Natural Wonders

Natural Wonders

Ontario nature and the Bruce Trail Conservancy team up to save one of our most significant natural wonders.
By Allan Britnell

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Creatures of the night

Creatures of the night

Wind turbines and disease are taking a toll on bat populations here and south of the border. Can a combination of innovative solutions bring these nocturnal mammals back from the brink?
By Tim Tiner

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Kirtland’s warbler

Kirtland’s warbler

  First identified less than two centuries ago, North America’s rarest warbler makes an impressive comeback.  By Tim Tiner   Among species at risk, North America’s rarest warbler provides one of the few good-news stories. Brought back from the brink of extinction on its tiny Michigan breeding range, the tame, effusive, tail-bobbing Kirtland’s warbler has […]

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Building bridges

Building bridges

I am writing in response to the Earth Watch article “Bridging over controversy” [Spring 2010, page 9]. As Canadian lead of the Detroit River International Crossing (DRIC) study and a longtime supporter of Ontario Nature, I want to assure your readers that protection of the natural environment was key throughout the DRIC study. The natural […]

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Why we must protect Malcolm Bluff Shores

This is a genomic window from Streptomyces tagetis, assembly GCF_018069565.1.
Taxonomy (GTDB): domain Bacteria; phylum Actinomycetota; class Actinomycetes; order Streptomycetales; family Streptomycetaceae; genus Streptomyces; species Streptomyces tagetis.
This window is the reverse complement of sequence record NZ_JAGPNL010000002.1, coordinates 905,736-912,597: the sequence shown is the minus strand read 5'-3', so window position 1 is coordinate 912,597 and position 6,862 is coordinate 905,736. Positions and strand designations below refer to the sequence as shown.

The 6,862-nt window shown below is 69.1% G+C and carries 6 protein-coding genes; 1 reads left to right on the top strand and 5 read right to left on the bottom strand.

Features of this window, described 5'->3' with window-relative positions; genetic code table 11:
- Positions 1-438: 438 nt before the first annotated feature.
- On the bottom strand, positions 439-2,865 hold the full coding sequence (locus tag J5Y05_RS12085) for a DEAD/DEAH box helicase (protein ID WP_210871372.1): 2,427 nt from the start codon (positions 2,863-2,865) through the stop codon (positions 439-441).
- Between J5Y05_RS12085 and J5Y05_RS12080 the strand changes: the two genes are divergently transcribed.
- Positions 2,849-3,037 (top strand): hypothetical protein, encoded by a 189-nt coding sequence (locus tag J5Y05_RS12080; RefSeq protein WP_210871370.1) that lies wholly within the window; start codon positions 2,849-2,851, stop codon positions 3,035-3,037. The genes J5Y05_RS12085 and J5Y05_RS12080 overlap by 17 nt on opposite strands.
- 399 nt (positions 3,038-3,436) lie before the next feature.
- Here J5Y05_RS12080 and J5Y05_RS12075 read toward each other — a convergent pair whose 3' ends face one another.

Why we must protect Malcolm Bluff Shores

By Caroline Schultz Those of you who work so diligently to defend this province’s rich natural heritage will understand that the acquisition over the next two years of a 423-hectare swath of the Bruce Peninsula known as Malcolm Bluff Shores is a very big deal. How big? Consider this: For an average hiker, it would […]

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Wind wars

Wind wars

How we can live with turbines without wrecking the wilderness. By Anne Bell Illustration by Marco Cibola   Nature conservationists and green-energy advocates, so often allies in the battle to preserve the natural world, are finding themselves in opposition to each other on an increasingly important issue: the spread of wind farms across the province […]

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Oasis of nature deserves new status

Oasis of nature deserves new status

By Caroline Schultz Rouge Park, North America’s largest urban park and a sanctuary for plants, animals and people, may become a national park if Ontario Nature and other groups have their say. That designation would confer greater protection on this oasis of nature located at the east end of Toronto.

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A magical tour

A magical tour

Our Donors Champions for Nature Next to a sparkling Georgian Bay shoreline, under clear blue skies, Ontario Nature’s executive director, Caroline Schultz, and president of the board Brendon Larson led a group of our most loyal and generous donors belonging to Ontario Nature’s Champions of Nature program, as well as staff, on a tour of […]

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The big spill